Note on Hmong Orthography, Pronunciation, and Quotations
The folktale about the great Hmong book that was eaten by cows and rats is from Robert Cooper et al., The Hmong. Shong Lue Yang’s writing system is summarized in William A. Smalley, “The Hmong ‘Mother of Writing’: A Messianic Figure,” and Gary Yia Lee and William A. Smalley, “Perspectives on Pahawh Hmong Writing.” For greater detail, see Smalley et al., Mother of Writing: The Origin and Development of a Hmong Messianic Script, and Chia Koua Vang et al., The Life of Shong Lue Yang: Hmong “Mother of Writing.” The Romanized Popular Alphabet is described in “A Note on Hmong Orthography” in Glenn L. Hendricks, The Hmong in Transition. I also relied on unpublished resource materials written by Jonas Vangay for his Hmong language course at Merced College. For readers interested in learning or teaching the Hmong language, I highly recommend Annie Jaisser’s textbook and audiotape, Hmong for Beginners. (It can be obtained through the CSSEAS Publications Office, 2223 Fulton Street, Room 338, University of California, Berkeley, California 94720.) There are also two useful dictionaries, Ernest E. Heimbach’s comprehensive White Hmong-English Dictionary and Brian McKibben’s basic English-White Hmong Dictionary. If you wish to speak to a Hmong by phone and need an interpreter, AT&T Language Line Services (800-628-8486) can provide one for a fee.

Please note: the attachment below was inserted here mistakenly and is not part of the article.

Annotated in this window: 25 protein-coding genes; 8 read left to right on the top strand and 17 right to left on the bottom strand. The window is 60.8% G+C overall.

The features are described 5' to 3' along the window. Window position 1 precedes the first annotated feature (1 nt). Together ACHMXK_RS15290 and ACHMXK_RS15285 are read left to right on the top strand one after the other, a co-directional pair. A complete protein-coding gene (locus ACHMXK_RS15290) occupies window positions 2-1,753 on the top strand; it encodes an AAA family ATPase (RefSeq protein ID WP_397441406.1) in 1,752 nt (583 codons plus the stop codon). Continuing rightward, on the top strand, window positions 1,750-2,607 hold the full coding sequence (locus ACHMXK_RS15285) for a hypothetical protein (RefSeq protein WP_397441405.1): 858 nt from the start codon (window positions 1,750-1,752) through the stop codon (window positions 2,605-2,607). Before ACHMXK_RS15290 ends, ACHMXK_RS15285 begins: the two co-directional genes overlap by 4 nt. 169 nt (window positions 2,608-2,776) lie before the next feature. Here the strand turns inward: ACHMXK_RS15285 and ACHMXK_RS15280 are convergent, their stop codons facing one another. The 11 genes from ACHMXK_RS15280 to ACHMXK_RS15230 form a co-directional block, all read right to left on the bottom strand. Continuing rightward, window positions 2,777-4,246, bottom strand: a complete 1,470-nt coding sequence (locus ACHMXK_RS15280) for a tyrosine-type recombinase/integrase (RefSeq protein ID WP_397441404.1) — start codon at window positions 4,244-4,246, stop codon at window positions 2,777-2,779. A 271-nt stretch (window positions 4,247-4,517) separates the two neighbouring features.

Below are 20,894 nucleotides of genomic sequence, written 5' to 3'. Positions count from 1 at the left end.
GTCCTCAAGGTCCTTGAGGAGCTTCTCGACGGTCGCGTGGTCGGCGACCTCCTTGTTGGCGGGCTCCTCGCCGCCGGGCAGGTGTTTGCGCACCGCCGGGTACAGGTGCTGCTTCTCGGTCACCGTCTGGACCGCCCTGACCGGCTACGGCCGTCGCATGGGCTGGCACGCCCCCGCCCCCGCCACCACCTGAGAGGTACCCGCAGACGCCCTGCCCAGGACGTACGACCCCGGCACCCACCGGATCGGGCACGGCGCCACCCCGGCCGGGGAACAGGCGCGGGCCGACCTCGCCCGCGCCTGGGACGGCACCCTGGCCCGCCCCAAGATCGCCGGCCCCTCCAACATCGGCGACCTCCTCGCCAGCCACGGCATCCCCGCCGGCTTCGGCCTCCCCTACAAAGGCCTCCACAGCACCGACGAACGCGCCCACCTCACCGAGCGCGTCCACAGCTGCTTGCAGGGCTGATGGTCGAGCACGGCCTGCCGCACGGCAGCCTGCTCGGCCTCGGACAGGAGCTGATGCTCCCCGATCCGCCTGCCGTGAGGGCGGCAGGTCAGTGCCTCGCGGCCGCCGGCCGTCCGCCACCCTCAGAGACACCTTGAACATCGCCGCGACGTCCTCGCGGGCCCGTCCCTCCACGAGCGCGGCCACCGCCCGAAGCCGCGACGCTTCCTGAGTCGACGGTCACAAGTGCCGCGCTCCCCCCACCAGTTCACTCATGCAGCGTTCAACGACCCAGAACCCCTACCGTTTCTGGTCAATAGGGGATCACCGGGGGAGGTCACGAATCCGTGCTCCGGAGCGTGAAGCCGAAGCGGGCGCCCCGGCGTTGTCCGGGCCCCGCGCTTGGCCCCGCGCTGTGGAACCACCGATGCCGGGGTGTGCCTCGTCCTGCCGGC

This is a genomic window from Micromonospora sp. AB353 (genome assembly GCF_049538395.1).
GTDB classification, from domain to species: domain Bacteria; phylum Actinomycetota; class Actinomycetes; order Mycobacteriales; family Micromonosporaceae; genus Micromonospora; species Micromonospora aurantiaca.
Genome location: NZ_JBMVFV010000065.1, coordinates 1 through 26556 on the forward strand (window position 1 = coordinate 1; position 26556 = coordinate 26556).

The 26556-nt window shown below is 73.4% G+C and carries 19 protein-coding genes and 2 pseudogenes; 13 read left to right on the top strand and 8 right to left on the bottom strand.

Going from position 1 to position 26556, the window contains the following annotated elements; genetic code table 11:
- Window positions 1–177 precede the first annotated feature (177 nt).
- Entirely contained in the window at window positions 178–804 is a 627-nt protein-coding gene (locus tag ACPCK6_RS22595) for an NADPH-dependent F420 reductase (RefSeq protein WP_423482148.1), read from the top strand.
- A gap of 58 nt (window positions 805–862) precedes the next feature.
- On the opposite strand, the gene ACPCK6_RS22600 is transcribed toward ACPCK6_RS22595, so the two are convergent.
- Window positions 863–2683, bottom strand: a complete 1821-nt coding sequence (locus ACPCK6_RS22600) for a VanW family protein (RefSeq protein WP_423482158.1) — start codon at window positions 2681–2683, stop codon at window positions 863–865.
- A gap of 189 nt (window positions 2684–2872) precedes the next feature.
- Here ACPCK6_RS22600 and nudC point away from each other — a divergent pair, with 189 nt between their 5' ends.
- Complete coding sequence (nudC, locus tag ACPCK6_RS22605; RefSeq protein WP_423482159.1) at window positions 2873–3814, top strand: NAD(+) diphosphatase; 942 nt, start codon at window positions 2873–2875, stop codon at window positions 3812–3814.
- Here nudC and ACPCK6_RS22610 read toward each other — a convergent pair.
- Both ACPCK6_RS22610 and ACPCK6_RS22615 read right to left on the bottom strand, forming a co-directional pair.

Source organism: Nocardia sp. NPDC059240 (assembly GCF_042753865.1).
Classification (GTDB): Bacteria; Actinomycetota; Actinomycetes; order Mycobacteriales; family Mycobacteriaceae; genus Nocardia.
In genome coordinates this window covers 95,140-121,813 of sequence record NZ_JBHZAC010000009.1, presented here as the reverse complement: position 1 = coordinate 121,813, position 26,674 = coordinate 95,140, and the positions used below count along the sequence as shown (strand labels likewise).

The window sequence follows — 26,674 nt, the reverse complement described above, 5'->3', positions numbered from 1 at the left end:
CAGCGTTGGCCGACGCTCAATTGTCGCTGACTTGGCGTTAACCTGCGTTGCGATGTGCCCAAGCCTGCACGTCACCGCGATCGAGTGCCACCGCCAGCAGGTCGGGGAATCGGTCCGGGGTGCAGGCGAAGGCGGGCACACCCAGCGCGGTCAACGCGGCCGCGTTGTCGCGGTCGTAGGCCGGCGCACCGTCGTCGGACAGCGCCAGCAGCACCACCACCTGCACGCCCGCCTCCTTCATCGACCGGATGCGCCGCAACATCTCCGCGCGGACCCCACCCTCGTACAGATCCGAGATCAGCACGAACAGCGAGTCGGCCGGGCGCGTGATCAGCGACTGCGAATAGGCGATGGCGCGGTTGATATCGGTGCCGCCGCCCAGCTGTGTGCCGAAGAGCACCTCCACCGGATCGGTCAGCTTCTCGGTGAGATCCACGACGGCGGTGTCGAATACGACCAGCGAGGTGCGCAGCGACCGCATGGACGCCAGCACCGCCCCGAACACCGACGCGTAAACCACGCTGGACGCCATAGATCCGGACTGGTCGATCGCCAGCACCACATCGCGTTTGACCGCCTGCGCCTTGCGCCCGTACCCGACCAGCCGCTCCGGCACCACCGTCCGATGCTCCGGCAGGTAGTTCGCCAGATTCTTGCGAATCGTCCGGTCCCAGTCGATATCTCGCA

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Ib tug pas ua tsis tau ib pluag mov los yog ua tsis tau ib tug laj kab. One stick cannot cook a meal or build a fence.
I would like to thank some of the people who enabled me to write this book: Bill Selvidge, who started it all by telling me stories about his Hmong patients, and who became my host, intermediary, teacher, and sounding board. Robert Gottlieb, who assigned the germinal story. Robert Lescher, my literary agent, who always knew I had a book in me somewhere. Jonathan Galassi and Elisheva Urbas, extraordinary editors who at every stage were able to see both the forest and the trees. The John S. Knight Fellowship program at Stanford University, which, among many other boons, allowed me to study at Stanford Medical School. The classes I audited deepened both my medical knowledge and my understanding of what it means to be a doctor. Michele Salcedo, who helped gather written sources during the embryonic phases. Michael Cassell, Nancy Cohen, Jennifer Pitts, and Jennifer Veech, who checked facts with skill and enterprise. Tony Kaye, researcher nonpareil, who tracked down answers to hundreds of questions that had stumped me for years.